As part of the ELC’s call to action, the group has developed a plan to expand the number of African American CEOs, C-suite executives and corporate directors at each of the largest publicly-traded corporations.

So the Inauguration serves as not only a new beginning for the president but for those who truly seek to keep government as an activist tool that has a role in increasing unemployment, expanding business opportunities, protecting voting rights, eradicating poverty and promoting diversity. That level of activism did not stop with pulling a lever in November or engaging in pomp and circumstance this week. It requires the collective action of leaders and foot soldiers to challenge the administration to address such problems and set priorities; make a do-nothing Congress accountable for their actions; and ensure our voices are heard. It is a new beginning for inclusion and activism.

The president has eloquently stated that it takes the voice, action and will of the people to put the nation on the course to a more perfect union. From the streets to corporate suites, that will be required of all of us during the next four years.

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An open letter to my friends-

Dear Friend:

With the beginning of the year among us, I am sure you are starting to receive your W2s. I want to stop you really quick. Before you head out to HR Block, or download a copy of turbo tax I want you to hear me out. This year I want to challenge you to consult a professional –

Marjorie L McPike, CPA is passionate about what she does and she likes to see people succeed. She is available not only during tax time, but throughout the year to answer questions or review your withholding and financial transactions to ensure you are not surprised at the end of the year. Additionally, she will prepare past year returns and help solve tax problems.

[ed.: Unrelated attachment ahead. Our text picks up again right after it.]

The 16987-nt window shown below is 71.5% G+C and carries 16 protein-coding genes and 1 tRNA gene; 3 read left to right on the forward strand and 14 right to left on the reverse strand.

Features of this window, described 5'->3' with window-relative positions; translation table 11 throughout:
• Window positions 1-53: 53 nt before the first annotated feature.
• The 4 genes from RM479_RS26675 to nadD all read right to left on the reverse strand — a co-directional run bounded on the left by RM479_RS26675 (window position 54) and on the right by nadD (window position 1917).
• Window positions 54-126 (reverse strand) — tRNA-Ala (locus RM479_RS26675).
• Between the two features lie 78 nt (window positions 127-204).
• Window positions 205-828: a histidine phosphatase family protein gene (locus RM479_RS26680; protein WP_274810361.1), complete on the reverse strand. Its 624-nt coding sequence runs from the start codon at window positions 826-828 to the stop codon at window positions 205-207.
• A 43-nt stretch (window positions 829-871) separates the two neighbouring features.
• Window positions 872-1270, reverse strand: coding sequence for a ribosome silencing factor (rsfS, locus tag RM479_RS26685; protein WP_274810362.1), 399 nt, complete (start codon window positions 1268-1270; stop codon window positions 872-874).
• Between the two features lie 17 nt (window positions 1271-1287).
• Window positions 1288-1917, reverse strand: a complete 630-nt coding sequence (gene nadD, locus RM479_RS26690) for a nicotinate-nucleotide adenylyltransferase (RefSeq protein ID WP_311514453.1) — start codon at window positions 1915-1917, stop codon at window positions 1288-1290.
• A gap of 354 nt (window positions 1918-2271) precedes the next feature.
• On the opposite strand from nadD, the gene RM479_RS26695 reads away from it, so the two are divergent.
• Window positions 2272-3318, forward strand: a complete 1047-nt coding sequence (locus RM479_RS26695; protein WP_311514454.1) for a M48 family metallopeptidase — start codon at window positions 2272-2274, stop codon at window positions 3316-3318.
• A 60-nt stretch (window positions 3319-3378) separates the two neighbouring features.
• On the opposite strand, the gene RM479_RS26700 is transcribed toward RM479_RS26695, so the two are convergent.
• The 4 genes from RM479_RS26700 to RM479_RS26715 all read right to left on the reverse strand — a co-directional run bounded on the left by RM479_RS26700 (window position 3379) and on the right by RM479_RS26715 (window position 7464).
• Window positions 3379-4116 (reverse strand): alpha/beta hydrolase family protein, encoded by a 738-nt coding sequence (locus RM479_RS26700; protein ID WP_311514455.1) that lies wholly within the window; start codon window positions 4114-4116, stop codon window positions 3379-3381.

She has helped many people to get on the right foot financially and with the tax authorities. You really don’t want to get on the bad side of the IRS or FTB.

We realize that many people prepare their own returns for free, that’s fine. However, if you are paying anyone to prepare your returns, even if you pay Turbo Tax, we would like the opportunity to work with you. As a way to show the benefit of working with a professional and having someone help you to provide guidance in the area of taxes, pay us what you would pay them and we will prepare your return. Our goal is to help you with your financial success. Please email me so we can schedule a meeting. Lastly, if you know anyone who could use our services, all referrals are appreciated.

Very truly yours,

Marjorie L McPike, CPA
Charles L Oglesby, III

MLM: 951-805-5633
CLO: 213-590-8633

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It Pays to be a Landlord

It Pays to be a Landlord.


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Take Advantage of These Tax Breaks

No one can predict the market, and with taxes on the table, it’s tough to know what next year will bring on that front, too. But a number of money-saving opportunities exist through 2012; here are five ways you might profit from today’s IRS rules and rates:

[See 12 Money Mistakes Almost Everyone Makes.]